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Integrated Wisdom

When is Good Enough Not Really Good Enough?

In search of the perfect brewski.

Last year in the United States we consumed 28.2 gallons of beer for every individual over the age of 21. That boils down to about 10 ounces per day and that equals about a six pack a week for all of us who drink and are over 21. Think about that. When you filter out the number of us who don’t drink, (at least not beer), that’s a heck of a lot of suds. But wait, there’s more — and we haven’t even gotten to the point yet…

The largest selling brand, which is no surprise to anyone is Budweiser, second is Molson Coors. The state that drinks the most beer? If you guessed North Dakota, you would be correct. (But you would be fibbing, because no one guesses North Dakota for anything). Second place goes to New Hampshire, thirty fifth to North Carolina, and last but not least Utah. Thank goodness for the Mormons!

When it comes to the modern day phenomenon, craft beers, the leader of the pack is D.G. Yuengling & Sons.  

Yuengling, the oldest brew in the U.S.

Now about craft beers…

There are over 8,764 craft breweries in the US (as of 2020). I live in a small town where there are 7 craft breweries, which comes down to one craft brewery for every 1,500 people, Including newborns, tee-totalers and those of us who don’t touch the stuff. Again that’s a lot of suds!

Growing up in NYC, the largest city in the United States, we had basically three major brands: Rheingold, Schaefer, and Ballantine, and that was good enough to get us all happy on a Friday-after-work visit to the local Bar & Grill. 

Just to give you a blast from the past, or maybe show you something you didn’t know, here are the old-time jingles for these three brands — Ballantine features Mel Allen and Schaefer none other than Louie Armstrong…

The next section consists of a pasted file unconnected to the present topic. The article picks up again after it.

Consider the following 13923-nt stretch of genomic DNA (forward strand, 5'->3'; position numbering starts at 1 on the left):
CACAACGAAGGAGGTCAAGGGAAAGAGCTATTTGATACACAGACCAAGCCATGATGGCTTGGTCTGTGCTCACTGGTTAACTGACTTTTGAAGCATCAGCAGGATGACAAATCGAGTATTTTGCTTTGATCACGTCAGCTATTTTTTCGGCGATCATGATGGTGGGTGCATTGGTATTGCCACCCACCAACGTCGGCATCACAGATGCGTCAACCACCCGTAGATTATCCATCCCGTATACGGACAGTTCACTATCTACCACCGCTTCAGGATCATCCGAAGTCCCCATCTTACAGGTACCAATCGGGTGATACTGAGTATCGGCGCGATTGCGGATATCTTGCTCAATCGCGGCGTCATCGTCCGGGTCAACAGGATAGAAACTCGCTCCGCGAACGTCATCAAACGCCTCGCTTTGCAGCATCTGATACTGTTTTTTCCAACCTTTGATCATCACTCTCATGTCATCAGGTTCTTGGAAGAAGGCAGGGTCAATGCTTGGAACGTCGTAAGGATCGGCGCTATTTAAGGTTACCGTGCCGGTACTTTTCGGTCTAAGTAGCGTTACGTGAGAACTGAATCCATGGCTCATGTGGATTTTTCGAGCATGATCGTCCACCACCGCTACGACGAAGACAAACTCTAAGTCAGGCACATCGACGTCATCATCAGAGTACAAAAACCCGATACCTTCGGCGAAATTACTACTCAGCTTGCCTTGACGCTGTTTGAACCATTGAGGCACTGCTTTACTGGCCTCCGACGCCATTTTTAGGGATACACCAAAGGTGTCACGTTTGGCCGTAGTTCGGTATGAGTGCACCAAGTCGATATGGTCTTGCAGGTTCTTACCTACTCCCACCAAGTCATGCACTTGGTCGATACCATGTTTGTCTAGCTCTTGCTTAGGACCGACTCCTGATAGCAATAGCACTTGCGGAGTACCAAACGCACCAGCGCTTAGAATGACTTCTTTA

But they’re not good enough anymore. Recently I went to dinner with my wife and another couple who asked the waiter what beer was served. He couldn’t have remembered all the brands if he was Mark Van Doren. He handed the couple a list with over 84 craft beers, most on tap. Then they asked “which ones are hoppy”?  Which are lagers and which use organic yeast and local water? Really! It’s just beer! 

Typical craft beer menu in many pubs.

The woman had a lager with a grapefruit infusion. The gent had a coffee infused royal stout, both fawned in utter delight over their choices. Not to be a stick in the mud, I had the seltzer in a martini glass with a twist of organic lemon and a bottle of water that I got from the stream out behind my house. My wife just shook her head and went straight to the salad.

When is really good enough, not really good enough, when we get the bug some have called ‘commodity fetishism’, buying for the sake of buying. I get it, that those who are aficionados prefer to have only the finest, and that makes sense. I also understand that drinking a craft beer brewed in your distinct locale can be a wonderful way to salute your home town…But when was an ice cold Ballantine not good enough, and when did a few Schaefers not throw you for a loop…

I guess good enough like everything else these days, is simply when you say it is!!!

Don’t get me started on the nonalcoholic beers… and, I might add, why are you drinking beer in the first place?  But that’s for another day.

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